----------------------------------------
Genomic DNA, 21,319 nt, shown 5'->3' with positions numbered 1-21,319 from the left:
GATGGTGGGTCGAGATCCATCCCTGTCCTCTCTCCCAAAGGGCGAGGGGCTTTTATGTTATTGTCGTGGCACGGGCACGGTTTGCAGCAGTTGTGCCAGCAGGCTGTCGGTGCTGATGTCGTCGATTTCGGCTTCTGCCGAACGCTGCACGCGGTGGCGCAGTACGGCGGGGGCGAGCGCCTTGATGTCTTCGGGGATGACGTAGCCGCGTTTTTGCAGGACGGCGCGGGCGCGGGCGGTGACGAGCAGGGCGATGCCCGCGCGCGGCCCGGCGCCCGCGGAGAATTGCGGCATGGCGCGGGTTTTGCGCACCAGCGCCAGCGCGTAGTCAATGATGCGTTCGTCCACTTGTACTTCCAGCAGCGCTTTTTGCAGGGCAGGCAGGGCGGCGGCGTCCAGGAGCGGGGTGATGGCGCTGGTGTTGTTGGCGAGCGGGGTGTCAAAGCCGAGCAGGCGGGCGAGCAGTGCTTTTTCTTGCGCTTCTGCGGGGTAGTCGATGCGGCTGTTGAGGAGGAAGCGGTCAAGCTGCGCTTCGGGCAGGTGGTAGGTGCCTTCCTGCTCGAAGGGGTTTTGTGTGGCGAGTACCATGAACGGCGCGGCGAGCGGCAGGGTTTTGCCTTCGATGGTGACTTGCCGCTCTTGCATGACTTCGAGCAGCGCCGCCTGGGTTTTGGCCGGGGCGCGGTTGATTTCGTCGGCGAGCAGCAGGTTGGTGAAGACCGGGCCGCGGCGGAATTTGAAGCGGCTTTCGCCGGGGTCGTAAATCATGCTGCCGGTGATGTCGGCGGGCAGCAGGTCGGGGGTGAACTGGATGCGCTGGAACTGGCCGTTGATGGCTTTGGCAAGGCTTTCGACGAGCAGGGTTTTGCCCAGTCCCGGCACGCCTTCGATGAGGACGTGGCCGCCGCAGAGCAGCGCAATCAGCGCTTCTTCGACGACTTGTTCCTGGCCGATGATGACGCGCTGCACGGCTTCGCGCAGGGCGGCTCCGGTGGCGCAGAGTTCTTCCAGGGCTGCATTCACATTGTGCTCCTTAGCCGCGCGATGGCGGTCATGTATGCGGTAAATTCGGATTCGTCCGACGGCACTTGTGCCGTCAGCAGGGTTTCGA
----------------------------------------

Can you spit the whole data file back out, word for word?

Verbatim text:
Genomic DNA, 21,319 nt, shown 5'->3' with positions numbered 1-21,319 from the left:
GATGGTGGGTCGAGATCCATCCCTGTCCTCTCTCCCAAAGGGCGAGGGGCTTTTATGTTATTGTCGTGGCACGGGCACGGTTTGCAGCAGTTGTGCCAGCAGGCTGTCGGTGCTGATGTCGTCGATTTCGGCTTCTGCCGAACGCTGCACGCGGTGGCGCAGTACGGCGGGGGCGAGCGCCTTGATGTCTTCGGGGATGACGTAGCCGCGTTTTTGCAGGACGGCGCGGGCGCGGGCGGTGACGAGCAGGGCGATGCCCGCGCGCGGCCCGGCGCCCGCGGAGAATTGCGGCATGGCGCGGGTTTTGCGCACCAGCGCCAGCGCGTAGTCAATGATGCGTTCGTCCACTTGTACTTCCAGCAGCGCTTTTTGCAGGGCAGGCAGGGCGGCGGCGTCCAGGAGCGGGGTGATGGCGCTGGTGTTGTTGGCGAGCGGGGTGTCAAAGCCGAGCAGGCGGGCGAGCAGTGCTTTTTCTTGCGCTTCTGCGGGGTAGTCGATGCGGCTGTTGAGGAGGAAGCGGTCAAGCTGCGCTTCGGGCAGGTGGTAGGTGCCTTCCTGCTCGAAGGGGTTTTGTGTGGCGAGTACCATGAACGGCGCGGCGAGCGGCAGGGTTTTGCCTTCGATGGTGACTTGCCGCTCTTGCATGACTTCGAGCAGCGCCGCCTGGGTTTTGGCCGGGGCGCGGTTGATTTCGTCGGCGAGCAGCAGGTTGGTGAAGACCGGGCCGCGGCGGAATTTGAAGCGGCTTTCGCCGGGGTCGTAAATCATGCTGCCGGTGATGTCGGCGGGCAGCAGGTCGGGGGTGAACTGGATGCGCTGGAACTGGCCGTTGATGGCTTTGGCAAGGCTTTCGACGAGCAGGGTTTTGCCCAGTCCCGGCACGCCTTCGATGAGGACGTGGCCGCCGCAGAGCAGCGCAATCAGCGCTTCTTCGACGACTTGTTCCTGGCCGATGATGACGCGCTGCACGGCTTCGCGCAGGGCGGCTCCGGTGGCGCAGAGTTCTTCCAGGGCTGCATTCACATTGTGCTCCTTAGCCGCGCGATGGCGGTCATGTATGCGGTAAATTCGGATTCGTCCGACGGCACTTGTGCCGTCAGCAGGGTTTCGA